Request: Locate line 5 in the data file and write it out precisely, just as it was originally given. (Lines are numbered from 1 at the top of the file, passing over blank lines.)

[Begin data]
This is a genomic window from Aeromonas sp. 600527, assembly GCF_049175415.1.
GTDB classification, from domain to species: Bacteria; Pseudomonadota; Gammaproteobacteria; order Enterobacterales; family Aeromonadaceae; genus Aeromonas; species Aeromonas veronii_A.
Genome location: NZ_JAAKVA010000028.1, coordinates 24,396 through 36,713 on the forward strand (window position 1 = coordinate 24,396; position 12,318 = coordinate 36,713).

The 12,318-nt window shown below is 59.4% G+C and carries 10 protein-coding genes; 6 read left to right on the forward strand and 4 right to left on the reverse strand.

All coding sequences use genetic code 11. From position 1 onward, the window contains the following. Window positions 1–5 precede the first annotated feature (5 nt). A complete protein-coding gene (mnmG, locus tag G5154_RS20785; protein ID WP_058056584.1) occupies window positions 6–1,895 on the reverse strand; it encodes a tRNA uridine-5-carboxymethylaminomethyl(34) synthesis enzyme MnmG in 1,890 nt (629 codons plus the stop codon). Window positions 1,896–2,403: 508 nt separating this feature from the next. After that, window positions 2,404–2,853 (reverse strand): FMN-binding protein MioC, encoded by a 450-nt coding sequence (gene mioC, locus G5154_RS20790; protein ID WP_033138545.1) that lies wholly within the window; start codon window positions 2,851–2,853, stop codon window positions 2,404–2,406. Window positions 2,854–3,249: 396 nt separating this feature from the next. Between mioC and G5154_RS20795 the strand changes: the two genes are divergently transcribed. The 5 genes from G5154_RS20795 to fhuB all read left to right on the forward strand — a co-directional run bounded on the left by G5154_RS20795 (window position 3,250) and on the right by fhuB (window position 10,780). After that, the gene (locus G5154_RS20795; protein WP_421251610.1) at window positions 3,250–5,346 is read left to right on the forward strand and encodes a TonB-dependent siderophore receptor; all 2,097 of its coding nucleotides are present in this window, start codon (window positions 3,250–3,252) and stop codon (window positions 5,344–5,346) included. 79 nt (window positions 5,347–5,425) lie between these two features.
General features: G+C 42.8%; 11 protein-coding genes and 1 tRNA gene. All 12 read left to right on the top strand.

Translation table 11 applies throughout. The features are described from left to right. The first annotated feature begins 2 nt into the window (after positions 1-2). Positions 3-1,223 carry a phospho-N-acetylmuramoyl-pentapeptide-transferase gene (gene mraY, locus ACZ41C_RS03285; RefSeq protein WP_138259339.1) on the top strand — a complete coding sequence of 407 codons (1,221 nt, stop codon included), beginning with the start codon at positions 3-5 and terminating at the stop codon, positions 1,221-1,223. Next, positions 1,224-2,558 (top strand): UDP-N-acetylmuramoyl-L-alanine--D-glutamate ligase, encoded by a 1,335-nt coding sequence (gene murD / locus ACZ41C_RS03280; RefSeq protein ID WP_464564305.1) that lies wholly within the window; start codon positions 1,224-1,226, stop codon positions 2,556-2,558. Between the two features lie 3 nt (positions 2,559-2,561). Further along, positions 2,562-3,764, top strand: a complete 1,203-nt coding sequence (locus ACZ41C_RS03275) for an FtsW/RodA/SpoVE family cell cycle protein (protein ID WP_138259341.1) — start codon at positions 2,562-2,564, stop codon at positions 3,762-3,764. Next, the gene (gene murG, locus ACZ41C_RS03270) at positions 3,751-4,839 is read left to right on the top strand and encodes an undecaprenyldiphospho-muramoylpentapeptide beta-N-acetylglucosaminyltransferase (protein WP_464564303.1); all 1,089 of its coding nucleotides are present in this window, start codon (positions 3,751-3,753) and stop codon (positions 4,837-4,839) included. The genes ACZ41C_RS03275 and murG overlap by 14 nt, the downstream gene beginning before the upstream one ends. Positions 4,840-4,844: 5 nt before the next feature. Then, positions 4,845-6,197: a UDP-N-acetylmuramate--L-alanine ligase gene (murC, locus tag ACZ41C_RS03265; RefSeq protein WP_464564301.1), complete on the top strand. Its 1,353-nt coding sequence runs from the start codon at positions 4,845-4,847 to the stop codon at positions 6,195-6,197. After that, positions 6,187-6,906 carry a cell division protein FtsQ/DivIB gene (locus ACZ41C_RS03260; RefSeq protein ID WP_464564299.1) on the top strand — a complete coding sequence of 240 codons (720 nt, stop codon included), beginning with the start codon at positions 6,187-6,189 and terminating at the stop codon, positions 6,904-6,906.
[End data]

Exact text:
All coding sequences use genetic code 11. From position 1 onward, the window contains the following. Window positions 1–5 precede the first annotated feature (5 nt). A complete protein-coding gene (mnmG, locus tag G5154_RS20785; protein ID WP_058056584.1) occupies window positions 6–1,895 on the reverse strand; it encodes a tRNA uridine-5-carboxymethylaminomethyl(34) synthesis enzyme MnmG in 1,890 nt (629 codons plus the stop codon). Window positions 1,896–2,403: 508 nt separating this feature from the next. After that, window positions 2,404–2,853 (reverse strand): FMN-binding protein MioC, encoded by a 450-nt coding sequence (gene mioC, locus G5154_RS20790; protein ID WP_033138545.1) that lies wholly within the window; start codon window positions 2,851–2,853, stop codon window positions 2,404–2,406. Window positions 2,854–3,249: 396 nt separating this feature from the next. Between mioC and G5154_RS20795 the strand changes: the two genes are divergently transcribed. The 5 genes from G5154_RS20795 to fhuB all read left to right on the forward strand — a co-directional run bounded on the left by G5154_RS20795 (window position 3,250) and on the right by fhuB (window position 10,780). After that, the gene (locus G5154_RS20795; protein WP_421251610.1) at window positions 3,250–5,346 is read left to right on the forward strand and encodes a TonB-dependent siderophore receptor; all 2,097 of its coding nucleotides are present in this window, start codon (window positions 3,250–3,252) and stop codon (window positions 5,344–5,346) included. 79 nt (window positions 5,347–5,425) lie between these two features.